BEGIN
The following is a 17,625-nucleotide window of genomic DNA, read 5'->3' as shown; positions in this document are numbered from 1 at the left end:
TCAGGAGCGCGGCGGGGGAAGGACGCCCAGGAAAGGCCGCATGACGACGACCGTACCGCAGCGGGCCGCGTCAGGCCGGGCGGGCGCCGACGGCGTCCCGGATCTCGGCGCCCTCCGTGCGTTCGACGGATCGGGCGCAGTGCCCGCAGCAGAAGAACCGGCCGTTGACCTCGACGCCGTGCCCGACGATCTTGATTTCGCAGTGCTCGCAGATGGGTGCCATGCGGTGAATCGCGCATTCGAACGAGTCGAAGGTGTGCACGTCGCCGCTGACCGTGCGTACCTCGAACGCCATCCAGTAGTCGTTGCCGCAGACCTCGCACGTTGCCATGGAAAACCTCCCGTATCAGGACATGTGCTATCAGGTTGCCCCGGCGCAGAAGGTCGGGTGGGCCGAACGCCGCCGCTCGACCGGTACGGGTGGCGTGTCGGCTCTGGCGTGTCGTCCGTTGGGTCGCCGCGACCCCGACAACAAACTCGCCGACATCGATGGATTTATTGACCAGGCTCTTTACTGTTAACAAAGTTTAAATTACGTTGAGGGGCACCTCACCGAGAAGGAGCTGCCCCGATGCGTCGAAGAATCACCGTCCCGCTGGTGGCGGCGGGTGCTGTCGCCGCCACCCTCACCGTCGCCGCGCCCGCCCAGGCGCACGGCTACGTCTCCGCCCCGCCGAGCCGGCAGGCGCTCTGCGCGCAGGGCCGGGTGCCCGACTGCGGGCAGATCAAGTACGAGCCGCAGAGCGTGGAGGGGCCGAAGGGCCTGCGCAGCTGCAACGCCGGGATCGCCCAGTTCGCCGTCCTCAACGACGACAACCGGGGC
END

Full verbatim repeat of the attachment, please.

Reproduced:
The following is a 17,625-nucleotide window of genomic DNA, read 5'->3' as shown; positions in this document are numbered from 1 at the left end:
TCAGGAGCGCGGCGGGGGAAGGACGCCCAGGAAAGGCCGCATGACGACGACCGTACCGCAGCGGGCCGCGTCAGGCCGGGCGGGCGCCGACGGCGTCCCGGATCTCGGCGCCCTCCGTGCGTTCGACGGATCGGGCGCAGTGCCCGCAGCAGAAGAACCGGCCGTTGACCTCGACGCCGTGCCCGACGATCTTGATTTCGCAGTGCTCGCAGATGGGTGCCATGCGGTGAATCGCGCATTCGAACGAGTCGAAGGTGTGCACGTCGCCGCTGACCGTGCGTACCTCGAACGCCATCCAGTAGTCGTTGCCGCAGACCTCGCACGTTGCCATGGAAAACCTCCCGTATCAGGACATGTGCTATCAGGTTGCCCCGGCGCAGAAGGTCGGGTGGGCCGAACGCCGCCGCTCGACCGGTACGGGTGGCGTGTCGGCTCTGGCGTGTCGTCCGTTGGGTCGCCGCGACCCCGACAACAAACTCGCCGACATCGATGGATTTATTGACCAGGCTCTTTACTGTTAACAAAGTTTAAATTACGTTGAGGGGCACCTCACCGAGAAGGAGCTGCCCCGATGCGTCGAAGAATCACCGTCCCGCTGGTGGCGGCGGGTGCTGTCGCCGCCACCCTCACCGTCGCCGCGCCCGCCCAGGCGCACGGCTACGTCTCCGCCCCGCCGAGCCGGCAGGCGCTCTGCGCGCAGGGCCGGGTGCCCGACTGCGGGCAGATCAAGTACGAGCCGCAGAGCGTGGAGGGGCCGAAGGGCCTGCGCAGCTGCAACGCCGGGATCGCCCAGTTCGCCGTCCTCAACGACGACAACCGGGGC